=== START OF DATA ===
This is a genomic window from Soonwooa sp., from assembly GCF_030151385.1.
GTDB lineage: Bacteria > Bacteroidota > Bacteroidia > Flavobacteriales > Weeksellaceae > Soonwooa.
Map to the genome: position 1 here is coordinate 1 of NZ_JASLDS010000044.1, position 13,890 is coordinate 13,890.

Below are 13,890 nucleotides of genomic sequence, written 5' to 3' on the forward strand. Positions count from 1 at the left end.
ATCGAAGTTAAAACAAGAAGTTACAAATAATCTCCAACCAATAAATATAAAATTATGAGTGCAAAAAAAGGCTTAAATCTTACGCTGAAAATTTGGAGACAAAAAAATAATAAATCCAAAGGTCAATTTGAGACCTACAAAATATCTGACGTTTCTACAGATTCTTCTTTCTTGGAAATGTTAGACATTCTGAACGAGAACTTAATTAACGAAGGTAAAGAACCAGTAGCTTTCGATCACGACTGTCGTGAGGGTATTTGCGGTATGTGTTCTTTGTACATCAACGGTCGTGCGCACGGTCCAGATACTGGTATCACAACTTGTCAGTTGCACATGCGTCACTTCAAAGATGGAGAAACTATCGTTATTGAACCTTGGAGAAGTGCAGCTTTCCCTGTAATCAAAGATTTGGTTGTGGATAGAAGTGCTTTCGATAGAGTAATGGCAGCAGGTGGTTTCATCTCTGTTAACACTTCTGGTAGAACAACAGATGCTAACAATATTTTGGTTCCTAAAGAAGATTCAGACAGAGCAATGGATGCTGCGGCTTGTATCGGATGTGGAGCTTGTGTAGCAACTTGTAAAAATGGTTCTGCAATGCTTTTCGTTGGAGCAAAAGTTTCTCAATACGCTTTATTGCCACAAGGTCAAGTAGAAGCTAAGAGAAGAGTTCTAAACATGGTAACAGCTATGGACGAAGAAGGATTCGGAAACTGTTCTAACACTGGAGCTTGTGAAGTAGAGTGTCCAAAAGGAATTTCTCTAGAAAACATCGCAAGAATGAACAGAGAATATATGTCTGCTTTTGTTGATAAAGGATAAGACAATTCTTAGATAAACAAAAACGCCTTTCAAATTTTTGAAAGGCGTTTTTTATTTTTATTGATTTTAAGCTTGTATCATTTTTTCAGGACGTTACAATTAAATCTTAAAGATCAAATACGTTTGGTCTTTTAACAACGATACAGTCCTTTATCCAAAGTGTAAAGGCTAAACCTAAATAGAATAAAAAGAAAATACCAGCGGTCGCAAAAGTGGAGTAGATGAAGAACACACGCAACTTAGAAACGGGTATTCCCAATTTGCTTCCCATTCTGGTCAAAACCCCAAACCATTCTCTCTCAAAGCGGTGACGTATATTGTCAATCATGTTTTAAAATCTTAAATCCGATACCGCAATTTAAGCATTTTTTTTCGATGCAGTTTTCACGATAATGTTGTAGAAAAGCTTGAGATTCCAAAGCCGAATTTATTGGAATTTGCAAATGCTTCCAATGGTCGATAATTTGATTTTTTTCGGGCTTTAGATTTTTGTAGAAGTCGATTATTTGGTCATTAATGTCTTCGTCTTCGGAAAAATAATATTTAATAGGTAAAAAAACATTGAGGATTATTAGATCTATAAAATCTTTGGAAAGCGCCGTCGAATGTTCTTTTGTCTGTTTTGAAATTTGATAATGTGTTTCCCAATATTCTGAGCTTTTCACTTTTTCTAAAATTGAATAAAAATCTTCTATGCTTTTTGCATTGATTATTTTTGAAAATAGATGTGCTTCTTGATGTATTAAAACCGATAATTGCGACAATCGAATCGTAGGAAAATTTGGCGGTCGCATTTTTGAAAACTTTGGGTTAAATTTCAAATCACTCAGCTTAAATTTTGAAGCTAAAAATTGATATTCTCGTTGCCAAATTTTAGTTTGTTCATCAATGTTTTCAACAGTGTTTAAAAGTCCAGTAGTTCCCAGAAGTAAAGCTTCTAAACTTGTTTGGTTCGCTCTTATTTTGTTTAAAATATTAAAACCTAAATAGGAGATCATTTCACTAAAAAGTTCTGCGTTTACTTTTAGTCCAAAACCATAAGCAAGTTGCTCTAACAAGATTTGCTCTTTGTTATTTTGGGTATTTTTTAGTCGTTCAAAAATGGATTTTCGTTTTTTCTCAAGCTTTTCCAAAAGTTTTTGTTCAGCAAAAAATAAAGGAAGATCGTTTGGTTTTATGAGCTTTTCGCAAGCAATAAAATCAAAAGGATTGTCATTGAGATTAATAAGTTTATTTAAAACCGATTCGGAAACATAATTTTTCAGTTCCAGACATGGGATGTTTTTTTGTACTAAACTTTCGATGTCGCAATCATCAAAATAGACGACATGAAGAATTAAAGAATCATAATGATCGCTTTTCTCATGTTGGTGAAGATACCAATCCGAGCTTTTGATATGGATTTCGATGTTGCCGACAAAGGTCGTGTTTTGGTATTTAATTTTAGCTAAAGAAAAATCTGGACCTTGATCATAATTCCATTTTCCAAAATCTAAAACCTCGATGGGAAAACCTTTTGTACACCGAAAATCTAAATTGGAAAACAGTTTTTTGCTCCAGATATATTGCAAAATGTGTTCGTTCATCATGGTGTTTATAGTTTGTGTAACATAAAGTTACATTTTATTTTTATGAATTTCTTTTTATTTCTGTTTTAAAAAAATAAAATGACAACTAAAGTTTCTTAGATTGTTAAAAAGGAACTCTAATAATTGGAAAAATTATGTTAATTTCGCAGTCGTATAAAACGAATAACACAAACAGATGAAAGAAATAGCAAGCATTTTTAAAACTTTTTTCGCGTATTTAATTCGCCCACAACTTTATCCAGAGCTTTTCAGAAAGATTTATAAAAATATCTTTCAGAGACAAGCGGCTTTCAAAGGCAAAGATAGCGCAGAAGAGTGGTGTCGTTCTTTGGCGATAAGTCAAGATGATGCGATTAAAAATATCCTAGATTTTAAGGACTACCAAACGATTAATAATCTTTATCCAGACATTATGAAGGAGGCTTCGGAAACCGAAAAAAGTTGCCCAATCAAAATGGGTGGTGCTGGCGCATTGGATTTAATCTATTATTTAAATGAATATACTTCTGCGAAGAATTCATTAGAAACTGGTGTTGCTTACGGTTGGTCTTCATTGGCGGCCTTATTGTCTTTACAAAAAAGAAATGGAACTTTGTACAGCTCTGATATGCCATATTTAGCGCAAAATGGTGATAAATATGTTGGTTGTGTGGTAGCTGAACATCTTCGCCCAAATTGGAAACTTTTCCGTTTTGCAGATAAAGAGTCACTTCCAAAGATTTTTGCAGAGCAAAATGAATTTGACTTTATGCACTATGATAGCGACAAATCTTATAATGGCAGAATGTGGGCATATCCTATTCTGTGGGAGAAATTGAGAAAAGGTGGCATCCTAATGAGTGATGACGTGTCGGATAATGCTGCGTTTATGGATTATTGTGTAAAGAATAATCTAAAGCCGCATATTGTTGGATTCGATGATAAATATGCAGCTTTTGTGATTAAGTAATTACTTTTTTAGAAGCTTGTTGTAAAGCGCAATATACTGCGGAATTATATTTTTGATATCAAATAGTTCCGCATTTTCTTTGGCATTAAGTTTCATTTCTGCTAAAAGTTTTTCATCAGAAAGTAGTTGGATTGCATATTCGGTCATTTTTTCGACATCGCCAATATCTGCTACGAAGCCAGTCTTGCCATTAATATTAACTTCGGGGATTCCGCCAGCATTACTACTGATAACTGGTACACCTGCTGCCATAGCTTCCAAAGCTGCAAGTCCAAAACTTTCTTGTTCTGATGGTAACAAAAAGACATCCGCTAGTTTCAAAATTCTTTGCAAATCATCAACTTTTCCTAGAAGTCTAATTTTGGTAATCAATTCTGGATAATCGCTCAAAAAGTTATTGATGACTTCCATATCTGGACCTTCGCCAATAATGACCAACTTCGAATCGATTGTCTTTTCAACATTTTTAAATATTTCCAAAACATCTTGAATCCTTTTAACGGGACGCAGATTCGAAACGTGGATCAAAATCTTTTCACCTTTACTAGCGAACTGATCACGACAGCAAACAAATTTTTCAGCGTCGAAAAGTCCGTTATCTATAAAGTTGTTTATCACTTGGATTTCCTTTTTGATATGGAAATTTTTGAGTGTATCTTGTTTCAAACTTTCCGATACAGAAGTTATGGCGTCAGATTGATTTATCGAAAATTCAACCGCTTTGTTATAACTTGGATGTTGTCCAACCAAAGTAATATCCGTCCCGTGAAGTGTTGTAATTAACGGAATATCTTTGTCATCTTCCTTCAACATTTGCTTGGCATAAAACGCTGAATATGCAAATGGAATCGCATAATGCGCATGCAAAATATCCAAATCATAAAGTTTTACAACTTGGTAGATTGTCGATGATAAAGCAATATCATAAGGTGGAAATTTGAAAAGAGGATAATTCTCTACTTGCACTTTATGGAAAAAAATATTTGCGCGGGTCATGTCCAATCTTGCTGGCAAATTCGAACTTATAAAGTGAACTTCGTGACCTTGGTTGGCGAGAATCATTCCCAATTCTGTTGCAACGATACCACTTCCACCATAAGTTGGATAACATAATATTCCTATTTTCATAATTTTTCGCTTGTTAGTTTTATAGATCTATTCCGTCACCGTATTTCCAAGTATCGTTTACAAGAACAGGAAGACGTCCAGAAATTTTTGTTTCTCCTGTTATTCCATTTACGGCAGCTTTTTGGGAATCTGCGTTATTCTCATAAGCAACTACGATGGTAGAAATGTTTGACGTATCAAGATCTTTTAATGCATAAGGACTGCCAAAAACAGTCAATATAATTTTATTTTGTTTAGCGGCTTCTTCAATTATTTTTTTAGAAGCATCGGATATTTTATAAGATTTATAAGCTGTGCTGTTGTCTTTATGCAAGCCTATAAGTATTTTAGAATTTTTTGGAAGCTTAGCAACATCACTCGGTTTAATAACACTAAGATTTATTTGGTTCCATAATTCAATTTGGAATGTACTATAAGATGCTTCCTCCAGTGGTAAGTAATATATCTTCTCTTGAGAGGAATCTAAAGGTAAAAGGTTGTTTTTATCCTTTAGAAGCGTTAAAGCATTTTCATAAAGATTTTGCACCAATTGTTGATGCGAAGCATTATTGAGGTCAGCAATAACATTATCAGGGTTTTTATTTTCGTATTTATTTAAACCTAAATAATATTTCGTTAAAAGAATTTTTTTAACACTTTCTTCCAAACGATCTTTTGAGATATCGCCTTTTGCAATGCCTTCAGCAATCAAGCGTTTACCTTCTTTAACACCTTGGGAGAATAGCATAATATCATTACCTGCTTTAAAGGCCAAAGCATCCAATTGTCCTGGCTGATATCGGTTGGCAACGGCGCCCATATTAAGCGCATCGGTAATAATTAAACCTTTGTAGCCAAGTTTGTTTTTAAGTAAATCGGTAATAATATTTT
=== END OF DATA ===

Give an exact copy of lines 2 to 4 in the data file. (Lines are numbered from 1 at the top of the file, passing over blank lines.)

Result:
GTDB lineage: Bacteria > Bacteroidota > Bacteroidia > Flavobacteriales > Weeksellaceae > Soonwooa.
Map to the genome: position 1 here is coordinate 1 of NZ_JASLDS010000044.1, position 13,890 is coordinate 13,890.

Below are 13,890 nucleotides of genomic sequence, written 5' to 3' on the forward strand. Positions count from 1 at the left end.